In 1997 he released his eagerly anticipated debut album, 'Oh No…. It's Red Rat'. It rapidly became one of the biggest selling records in Greensleeves' history. Universally acclaimed, Red Rat was credited with redefining his genre. Unashamedly amusing and catchy, 'Oh No….' dispelled the myth that reggae could not be accessible. A succession of hit singles taken from the album including "Big Man Little Yute" (with fellow Main Street artist Goofy), "Tight Up Skirt", "Wrigleys" and "Cruise" (featured in the movie 'The Big Hit') had musical youth the world over shaking their body.

Red Rat played a series of worldwide dates that took him as far a field as Costa Rica, African and most memorably for him London's Notting Hill Carnival, where he ripped up he Radio One and Kiss 100 stages.

His reputation as dancehall's premier talent has led to musical collaborations on both sides of the Atlantic. As part of the Main Street Crew (that included Buccaneer and Goofy) he teamed up with British rapper Phoebe One, on her Top 25 hit "Doin' Our Thing". This year has seen Red Rat get down and dirty for some x-rated antics with US hip-hop act, Next; guesting with Renee Neufville on "On No No", taken from their album 'Welcome to Nextasy'. On an R&B tip, he has charmed his way into MOBO award-winning artist Kele Le Roc's affections, on the soon-to-be-huge Curtis Lynch Jr. track, "Thinking Of You", a brilliant re-working of the Sister Sledge classic. Especially close to Red Rat's heart is the forthcoming posthumous tribute to US rapper Tupac Shakur. "And Still I Love You" is a love poem originally written by Tupac, arranged and performed by Red Rat.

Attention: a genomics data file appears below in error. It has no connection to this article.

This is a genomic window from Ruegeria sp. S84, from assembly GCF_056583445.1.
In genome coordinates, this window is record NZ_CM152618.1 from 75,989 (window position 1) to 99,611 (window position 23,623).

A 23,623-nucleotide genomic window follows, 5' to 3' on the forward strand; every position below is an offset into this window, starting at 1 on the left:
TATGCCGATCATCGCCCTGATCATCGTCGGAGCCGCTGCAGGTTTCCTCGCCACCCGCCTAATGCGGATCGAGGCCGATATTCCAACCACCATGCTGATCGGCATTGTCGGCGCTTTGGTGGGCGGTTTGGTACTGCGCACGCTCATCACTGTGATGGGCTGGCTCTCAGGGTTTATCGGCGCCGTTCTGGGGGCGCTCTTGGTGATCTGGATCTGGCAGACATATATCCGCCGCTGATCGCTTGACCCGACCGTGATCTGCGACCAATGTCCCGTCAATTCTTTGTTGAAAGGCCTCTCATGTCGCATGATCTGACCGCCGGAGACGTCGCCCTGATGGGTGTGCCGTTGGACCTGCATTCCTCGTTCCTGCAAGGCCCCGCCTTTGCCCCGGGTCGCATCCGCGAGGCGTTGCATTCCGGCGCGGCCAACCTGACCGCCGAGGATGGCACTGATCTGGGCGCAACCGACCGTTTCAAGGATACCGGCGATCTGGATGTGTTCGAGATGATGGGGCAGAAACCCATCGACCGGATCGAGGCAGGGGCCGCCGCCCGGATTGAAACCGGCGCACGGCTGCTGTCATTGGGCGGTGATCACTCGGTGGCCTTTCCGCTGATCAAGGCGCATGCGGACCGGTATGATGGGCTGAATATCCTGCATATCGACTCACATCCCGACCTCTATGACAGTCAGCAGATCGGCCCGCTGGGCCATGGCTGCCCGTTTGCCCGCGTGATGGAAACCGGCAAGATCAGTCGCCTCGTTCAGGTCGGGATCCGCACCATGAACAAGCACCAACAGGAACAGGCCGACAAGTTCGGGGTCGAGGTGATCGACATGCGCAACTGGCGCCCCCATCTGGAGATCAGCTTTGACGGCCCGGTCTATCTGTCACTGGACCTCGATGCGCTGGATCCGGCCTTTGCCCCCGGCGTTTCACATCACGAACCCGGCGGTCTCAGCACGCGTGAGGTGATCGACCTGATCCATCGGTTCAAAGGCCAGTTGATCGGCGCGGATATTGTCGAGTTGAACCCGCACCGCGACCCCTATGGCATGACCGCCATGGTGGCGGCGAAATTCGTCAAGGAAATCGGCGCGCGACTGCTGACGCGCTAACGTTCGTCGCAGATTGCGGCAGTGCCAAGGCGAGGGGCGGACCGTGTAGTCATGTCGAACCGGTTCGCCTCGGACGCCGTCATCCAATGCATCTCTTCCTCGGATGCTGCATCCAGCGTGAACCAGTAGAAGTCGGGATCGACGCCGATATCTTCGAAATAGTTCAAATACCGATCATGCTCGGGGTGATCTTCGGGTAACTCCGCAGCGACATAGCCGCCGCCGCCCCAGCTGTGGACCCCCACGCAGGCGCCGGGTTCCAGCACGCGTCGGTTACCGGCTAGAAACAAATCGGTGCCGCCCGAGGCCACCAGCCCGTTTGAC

Now it's time for Red Rat to take center stage once again, with the release of his long-awaited second album, "I'm a Big Kid now". Almost entirely produced by Red Rat himself (not content with international fame, he is setting up his own production company, Brat Productions), it is a trilling roller-coaster ride of wickedly witty lyrics and addictive rhythms. "Island Boy" is a dexterous collaborations with the mighty Treach, from platinum selling US hip-hop group Naughty By Nature and the sweet sexy voice of protégée diva Italee. Red Rat cavorts from track to track, shooing out the one-liners faster than machine gun. From the morning-after-the night-before anthem "Spookie" to the story of a voracious man-hunter in "Buddy She Want", 'I'm A Big Kid Now' is bursting with potential crossover hits and is set to repeat the massive success of Red Rat's debut. He may be a big kid, but look what he can do.

Biography provided by Greensleeves Records.